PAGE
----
Tick-borne diseases

After mosquitoes, ticks are the second most significant vector with their geographical spread also being impacted by climate change. Lyme borreliosis is the bacterial species responsible for Lyme disease carried by ticks and the most common vector-borne disease in Europe.  The Lyme borreliosis in Europe report commissioned by the WHO back in 2006 described the geographical spread of ticks through Europe to higher latitudes and altitudes as well as increasing densities of the tick population.

Increasing tick populations are not just problematic for human populations (where they are vectors for Lyme’s disease, the Babesia parasite and Flaviviridae viruses which cause Tickborne encephalitis) but also for domestic and wild animals. Ticks are vectors for Rickettsia spp. and Anaplasma ovis in Cypriot mouflons, Babesia spp. in gray kangaroos, Theileria, Anaplasma, Ehrlichia, and Babesia general wildlife, Borrelia burgdorferi in brown bears in Sweden, Borrelia spp. and Rickettsia spp. in mammals in Mongolia; and, a variety of tick-borne pathogens in raccoons, opossums, feral swine and white-tailed deer in the USA. An increase in geographical spread and population size increases the exposure to ticks and therefore increasing risk of tick borne diseases.

Education on awareness of tick disease and preventative measures is one approach to reduce the risk of tick-borne disease in humans that requires limited technical input. There appears to be limited appetite for developing similar genetic tools to control the tick population as seen for mosquitos. However, technology will play an increasing role in preventing disease in animals, both domestic and wild. Many a pet owner will be familiar with the responsibility of administering flea and tick treatments on a regular basis.  US4933371 was a patent application filed back in 1988 directed to the use of linalool for flea and tick treatments. New patent applications for improved or alternative tick preventive compositions continue to be filed with pending International application WO 2022271961 focusing on the use of isoxazolin for controlling tick in felines. WO 2024097871 takes a slightly different approach for controlling tick infestations in cattle with a focus on developing vaccine for ticks, reducing the frequency of treatments required.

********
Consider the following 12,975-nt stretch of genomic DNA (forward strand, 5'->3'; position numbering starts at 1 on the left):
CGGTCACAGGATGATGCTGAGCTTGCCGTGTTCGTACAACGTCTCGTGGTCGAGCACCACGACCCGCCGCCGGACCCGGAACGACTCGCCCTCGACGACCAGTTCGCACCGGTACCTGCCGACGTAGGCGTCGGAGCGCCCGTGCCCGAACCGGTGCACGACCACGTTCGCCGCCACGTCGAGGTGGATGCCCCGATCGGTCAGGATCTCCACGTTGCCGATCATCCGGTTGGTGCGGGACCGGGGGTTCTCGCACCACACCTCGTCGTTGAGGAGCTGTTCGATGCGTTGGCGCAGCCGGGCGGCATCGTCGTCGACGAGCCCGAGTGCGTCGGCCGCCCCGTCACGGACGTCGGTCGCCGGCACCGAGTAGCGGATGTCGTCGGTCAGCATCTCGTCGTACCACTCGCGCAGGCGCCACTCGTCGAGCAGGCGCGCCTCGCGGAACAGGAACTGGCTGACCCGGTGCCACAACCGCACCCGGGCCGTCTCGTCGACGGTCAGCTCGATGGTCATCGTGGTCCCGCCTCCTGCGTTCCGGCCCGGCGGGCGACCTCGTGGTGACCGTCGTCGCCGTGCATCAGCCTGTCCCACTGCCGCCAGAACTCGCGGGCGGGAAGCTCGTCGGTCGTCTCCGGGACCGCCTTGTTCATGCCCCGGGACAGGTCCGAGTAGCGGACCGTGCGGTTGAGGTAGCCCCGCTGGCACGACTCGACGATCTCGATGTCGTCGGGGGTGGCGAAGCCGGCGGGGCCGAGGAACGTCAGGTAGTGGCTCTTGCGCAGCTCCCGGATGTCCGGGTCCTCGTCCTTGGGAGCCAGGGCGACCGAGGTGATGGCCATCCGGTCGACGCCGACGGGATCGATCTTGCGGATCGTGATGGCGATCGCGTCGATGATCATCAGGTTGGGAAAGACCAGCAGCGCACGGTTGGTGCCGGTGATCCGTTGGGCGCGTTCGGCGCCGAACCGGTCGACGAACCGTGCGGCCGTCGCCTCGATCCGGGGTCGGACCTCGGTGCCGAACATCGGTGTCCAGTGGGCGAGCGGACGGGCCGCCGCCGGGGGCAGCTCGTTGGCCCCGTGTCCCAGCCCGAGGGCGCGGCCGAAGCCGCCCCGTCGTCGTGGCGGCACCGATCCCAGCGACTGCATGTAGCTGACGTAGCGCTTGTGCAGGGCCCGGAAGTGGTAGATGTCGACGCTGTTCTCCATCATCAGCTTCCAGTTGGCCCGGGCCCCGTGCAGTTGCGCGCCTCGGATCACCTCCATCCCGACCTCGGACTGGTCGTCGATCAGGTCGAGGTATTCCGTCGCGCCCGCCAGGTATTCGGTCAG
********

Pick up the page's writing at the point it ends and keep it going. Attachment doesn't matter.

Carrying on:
Effective preventative measures appear to be the current technical direction for handling the increasing tick risk, a drastically different approach to mosquitos.

The future of climate and vector-borne diseases

Whilst it is acknowledged that the interactions of climate change and vector-borne diseases carried by mosquitos and ticks are complicated there is an agreement in the scientific community that climate change is currently increasing the prevalence of vector-borne diseases.  The disease burden from vector-borne disease looks set to increase over the coming decades, as vector populations spread to cover greater areas and populations which are unused to dealing with the pests.  However, the scientific and wider community is yet to agree an approach for handling this emerging threat.  There is a need for effective treatments and control of these vectors, without having detrimental impacts on the environment and bio-diversity. New technologies will play a central role in this frontier.

More information about IP in cleantech fields is available on our dedicated cleantech hub.